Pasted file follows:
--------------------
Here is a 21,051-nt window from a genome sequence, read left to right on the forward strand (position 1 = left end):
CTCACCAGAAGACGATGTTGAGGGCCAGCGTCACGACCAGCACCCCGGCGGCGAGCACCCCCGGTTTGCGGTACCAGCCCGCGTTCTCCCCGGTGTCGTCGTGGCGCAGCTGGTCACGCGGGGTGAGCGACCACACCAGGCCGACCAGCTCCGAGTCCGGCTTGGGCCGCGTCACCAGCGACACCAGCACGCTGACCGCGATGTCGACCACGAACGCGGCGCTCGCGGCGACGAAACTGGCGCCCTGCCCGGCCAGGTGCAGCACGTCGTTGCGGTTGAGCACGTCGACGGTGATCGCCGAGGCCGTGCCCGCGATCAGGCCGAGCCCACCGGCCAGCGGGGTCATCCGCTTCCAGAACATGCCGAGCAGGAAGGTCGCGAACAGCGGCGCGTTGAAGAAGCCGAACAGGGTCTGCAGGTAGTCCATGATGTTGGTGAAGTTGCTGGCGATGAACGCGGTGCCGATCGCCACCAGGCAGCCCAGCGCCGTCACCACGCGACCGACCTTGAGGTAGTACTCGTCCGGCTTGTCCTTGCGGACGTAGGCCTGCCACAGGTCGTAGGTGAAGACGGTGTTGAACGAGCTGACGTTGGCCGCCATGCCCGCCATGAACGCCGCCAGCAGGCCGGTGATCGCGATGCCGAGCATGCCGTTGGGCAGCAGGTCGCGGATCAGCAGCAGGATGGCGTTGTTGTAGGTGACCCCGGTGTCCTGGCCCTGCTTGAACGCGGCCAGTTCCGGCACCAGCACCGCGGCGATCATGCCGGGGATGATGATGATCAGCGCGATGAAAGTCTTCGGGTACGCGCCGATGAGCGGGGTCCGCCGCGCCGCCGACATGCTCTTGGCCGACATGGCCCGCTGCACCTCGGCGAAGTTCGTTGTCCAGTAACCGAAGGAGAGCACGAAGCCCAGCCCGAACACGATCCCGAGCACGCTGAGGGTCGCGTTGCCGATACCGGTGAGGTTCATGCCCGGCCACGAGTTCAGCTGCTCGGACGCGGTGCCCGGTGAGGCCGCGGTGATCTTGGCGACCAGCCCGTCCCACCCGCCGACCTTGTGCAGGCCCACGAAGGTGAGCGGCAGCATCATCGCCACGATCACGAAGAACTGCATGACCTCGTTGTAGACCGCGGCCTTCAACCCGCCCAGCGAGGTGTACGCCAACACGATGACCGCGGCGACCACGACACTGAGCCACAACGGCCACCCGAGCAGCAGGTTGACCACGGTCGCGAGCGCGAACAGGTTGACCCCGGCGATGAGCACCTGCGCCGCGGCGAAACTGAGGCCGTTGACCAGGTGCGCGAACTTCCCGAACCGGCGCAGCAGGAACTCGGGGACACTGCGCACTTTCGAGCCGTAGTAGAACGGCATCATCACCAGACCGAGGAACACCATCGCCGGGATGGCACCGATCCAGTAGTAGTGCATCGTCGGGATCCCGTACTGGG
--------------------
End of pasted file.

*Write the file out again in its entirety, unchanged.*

Here is a 21,051-nt window from a genome sequence, read left to right on the forward strand (position 1 = left end):
CTCACCAGAAGACGATGTTGAGGGCCAGCGTCACGACCAGCACCCCGGCGGCGAGCACCCCCGGTTTGCGGTACCAGCCCGCGTTCTCCCCGGTGTCGTCGTGGCGCAGCTGGTCACGCGGGGTGAGCGACCACACCAGGCCGACCAGCTCCGAGTCCGGCTTGGGCCGCGTCACCAGCGACACCAGCACGCTGACCGCGATGTCGACCACGAACGCGGCGCTCGCGGCGACGAAACTGGCGCCCTGCCCGGCCAGGTGCAGCACGTCGTTGCGGTTGAGCACGTCGACGGTGATCGCCGAGGCCGTGCCCGCGATCAGGCCGAGCCCACCGGCCAGCGGGGTCATCCGCTTCCAGAACATGCCGAGCAGGAAGGTCGCGAACAGCGGCGCGTTGAAGAAGCCGAACAGGGTCTGCAGGTAGTCCATGATGTTGGTGAAGTTGCTGGCGATGAACGCGGTGCCGATCGCCACCAGGCAGCCCAGCGCCGTCACCACGCGACCGACCTTGAGGTAGTACTCGTCCGGCTTGTCCTTGCGGACGTAGGCCTGCCACAGGTCGTAGGTGAAGACGGTGTTGAACGAGCTGACGTTGGCCGCCATGCCCGCCATGAACGCCGCCAGCAGGCCGGTGATCGCGATGCCGAGCATGCCGTTGGGCAGCAGGTCGCGGATCAGCAGCAGGATGGCGTTGTTGTAGGTGACCCCGGTGTCCTGGCCCTGCTTGAACGCGGCCAGTTCCGGCACCAGCACCGCGGCGATCATGCCGGGGATGATGATGATCAGCGCGATGAAAGTCTTCGGGTACGCGCCGATGAGCGGGGTCCGCCGCGCCGCCGACATGCTCTTGGCCGACATGGCCCGCTGCACCTCGGCGAAGTTCGTTGTCCAGTAACCGAAGGAGAGCACGAAGCCCAGCCCGAACACGATCCCGAGCACGCTGAGGGTCGCGTTGCCGATACCGGTGAGGTTCATGCCCGGCCACGAGTTCAGCTGCTCGGACGCGGTGCCCGGTGAGGCCGCGGTGATCTTGGCGACCAGCCCGTCCCACCCGCCGACCTTGTGCAGGCCCACGAAGGTGAGCGGCAGCATCATCGCCACGATCACGAAGAACTGCATGACCTCGTTGTAGACCGCGGCCTTCAACCCGCCCAGCGAGGTGTACGCCAACACGATGACCGCGGCGACCACGACACTGAGCCACAACGGCCACCCGAGCAGCAGGTTGACCACGGTCGCGAGCGCGAACAGGTTGACCCCGGCGATGAGCACCTGCGCCGCGGCGAAACTGAGGCCGTTGACCAGGTGCGCGAACTTCCCGAACCGGCGCAGCAGGAACTCGGGGACACTGCGCACTTTCGAGCCGTAGTAGAACGGCATCATCACCAGACCGAGGAACACCATCGCCGGGATGGCACCGATCCAGTAGTAGTGCATCGTCGGGATCCCGTACTGGG